Vaccine passports ‘inevitable,’ says Eastern Ontario’s chief medical officer

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Pressure is mounting for the Ontario government to introduce COVID-19 vaccine passports, with some public health officials suggesting they might go it alone if the province doesn’t.


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Dr. Paul Roumeliotis, who is president of the Association of Local Public Health Agencies, said vaccine passports or certificates are inevitable in Ontario, especially with passports in Quebec and British Columbia and the number of businesses making vaccination mandatory for customers.

He predicted they will be in place within weeks based on growing pressure from health and business officials and conversations with people inside the provincial government. The ministry of health said Wednesday there are no plans for a passport system.

“With the number of organizations that are mandating it, we need in this province some kind of a formal vaccine certificate that will standardize the approach to screening individuals before they enter a premise,” Roumeliotis said. “And I know it is inevitable that we will be getting them.”


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Roumeliotis, who is chief medical officer with the Eastern Ontario Health Unit, said a provincewide approach would be best. But in the absence of provincial direction the alternative could be a regional vaccine passport program, similar to what was done to mandate masks in four Eastern Ontario health regions before the provincial government did so.

Peel Region’s Dr. Lawrence Loh also raised the possibility of a regional approach to vaccine passports Wednesday. During a press briefing, Loh, whose region has been a COVID-19 hot spot during the pandemic, called on the province to introduce vaccine certificates and said he is exploring local options with other health units if the province does not.

Ottawa’s Deputy Medical Officer of Health, Dr. Brent Moloughney, said he will be watching what happens in Peel. He said it makes the most sense for the province to be the lead on a vaccine certificate program, but if it doesn’t take the reins, he is interested in speaking to Roumeliotis and other neighbouring public health officials about a regional approach. That is something the business community has been asking for, he said.


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“They see the value in having some kind of certification system.”

There is more urgency to have a vaccine passport system in place in Eastern Ontario since Quebec has introduced one. Health officials and business owners fear Ontario residents who feel safer with vaccine passports will take their business to Quebec, and Quebeckers who are not vaccinated will come to Ontario.

“Our circumstance here in Ottawa is a bit unique compared to other parts of the province in that Quebec is just over the river, and we have seen over the course of the COVID pandemic that any time there is an imbalance in policies between Ontario and Quebec, people move accordingly,” said Moloughney.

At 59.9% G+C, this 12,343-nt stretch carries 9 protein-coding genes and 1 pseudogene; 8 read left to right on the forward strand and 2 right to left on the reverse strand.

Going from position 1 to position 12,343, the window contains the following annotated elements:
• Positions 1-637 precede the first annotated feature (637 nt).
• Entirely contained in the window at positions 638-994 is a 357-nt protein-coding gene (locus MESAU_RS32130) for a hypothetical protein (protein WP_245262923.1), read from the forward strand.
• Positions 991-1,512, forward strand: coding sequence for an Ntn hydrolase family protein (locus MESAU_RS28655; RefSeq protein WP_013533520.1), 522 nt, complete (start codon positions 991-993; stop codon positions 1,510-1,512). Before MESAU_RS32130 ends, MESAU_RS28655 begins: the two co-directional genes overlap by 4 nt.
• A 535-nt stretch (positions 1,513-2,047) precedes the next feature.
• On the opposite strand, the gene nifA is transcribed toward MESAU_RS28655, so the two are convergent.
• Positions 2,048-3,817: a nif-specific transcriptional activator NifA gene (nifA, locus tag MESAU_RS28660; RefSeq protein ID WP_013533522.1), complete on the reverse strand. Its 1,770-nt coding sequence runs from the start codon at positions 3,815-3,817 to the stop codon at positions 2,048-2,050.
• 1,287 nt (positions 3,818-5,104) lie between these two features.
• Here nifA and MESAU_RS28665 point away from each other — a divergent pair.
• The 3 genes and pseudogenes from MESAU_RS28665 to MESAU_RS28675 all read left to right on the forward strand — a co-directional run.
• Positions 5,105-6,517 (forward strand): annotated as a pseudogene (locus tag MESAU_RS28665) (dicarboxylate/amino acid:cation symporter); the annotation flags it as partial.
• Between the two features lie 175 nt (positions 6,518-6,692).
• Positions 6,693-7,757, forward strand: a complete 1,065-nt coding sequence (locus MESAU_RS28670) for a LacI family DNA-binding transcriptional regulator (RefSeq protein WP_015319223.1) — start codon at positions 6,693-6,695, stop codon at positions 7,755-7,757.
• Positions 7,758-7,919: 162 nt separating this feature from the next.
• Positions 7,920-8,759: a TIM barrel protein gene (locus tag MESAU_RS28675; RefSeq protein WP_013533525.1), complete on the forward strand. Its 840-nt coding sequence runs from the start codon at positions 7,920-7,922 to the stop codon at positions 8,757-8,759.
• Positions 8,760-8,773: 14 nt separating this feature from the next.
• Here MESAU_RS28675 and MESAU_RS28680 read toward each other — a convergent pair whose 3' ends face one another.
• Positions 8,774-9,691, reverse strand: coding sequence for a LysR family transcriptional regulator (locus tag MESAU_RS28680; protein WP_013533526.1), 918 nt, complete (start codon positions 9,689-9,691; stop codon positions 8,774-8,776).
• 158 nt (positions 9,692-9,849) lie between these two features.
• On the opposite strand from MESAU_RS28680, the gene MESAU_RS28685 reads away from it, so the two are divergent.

“Sometimes people from Ontario go to Quebec and vice versa. I think with Quebec introducing their passport system starting soon, my understanding is that Ontario residents can go to Quebec and show their vaccination status. That will have a net impact on our businesses where we will be potentially losing business.”


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He is also concerned about unvaccinated people from Quebec coming to Ottawa.

“It would be helpful to have some kind of certification system here.”

Premier Doug Ford has, in the past, rejected a provincewide vaccine certificate system.

In a statement, ministry of health spokesperson Alexandra Hilkene said people can download a COVID-19 vaccine receipt “should proof of vaccination be required in a certain setting.” The current version of the vaccine receipt contains a watermark and digital signature to deter forgery, she said.

A vaccine certificate, or passport, which was proposed by Ontario’s COVID-19 Science Advisory Table, would likely result in an uptick of people seeking vaccination, as it has in other provinces.


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Moloughney acknowledged Wednesday that vaccination rates have plateaued in Ottawa. Seventy-five per cent of residents have now had two doses of COVID-19 vaccine, but vaccination rates have to be at least 90 per cent to counter the highly transmissible Delta variant, which is now dominant across the province as the fourth wave of the pandemic begins.

“Ottawa Public Health is supportive of any policy that will increase immunization coverage in our city,” he said.

On Wednesday, Liberal Health and Long-Term Care Critic John Fraser said vaccine passports should be issued soon to slow the spread of Delta.

“Ottawa families are asking for a vaccine passport to stop the spread of the highly contagious Delta variant and try to get back to some semblance of a normal life. Doug Ford continues to say no, despite calls from medical experts, business leaders and municipalities throughout the province.”

  1. A test scan of a vaccine passport is shown at an Econofitness gym in Laval, Quebec, Canada August 17, 2021.

    Quebec’s vaccine passport starts Sept. 1, here’s what out-of-province visitors must show to gain access to non-essential businesses

  2. The rapid rise of Delta variant has put in danger the province's plans for herd immunity. File photo

    Spread of COVID-19 Delta variant threatens Ontario’s ‘herd immunity’ plans



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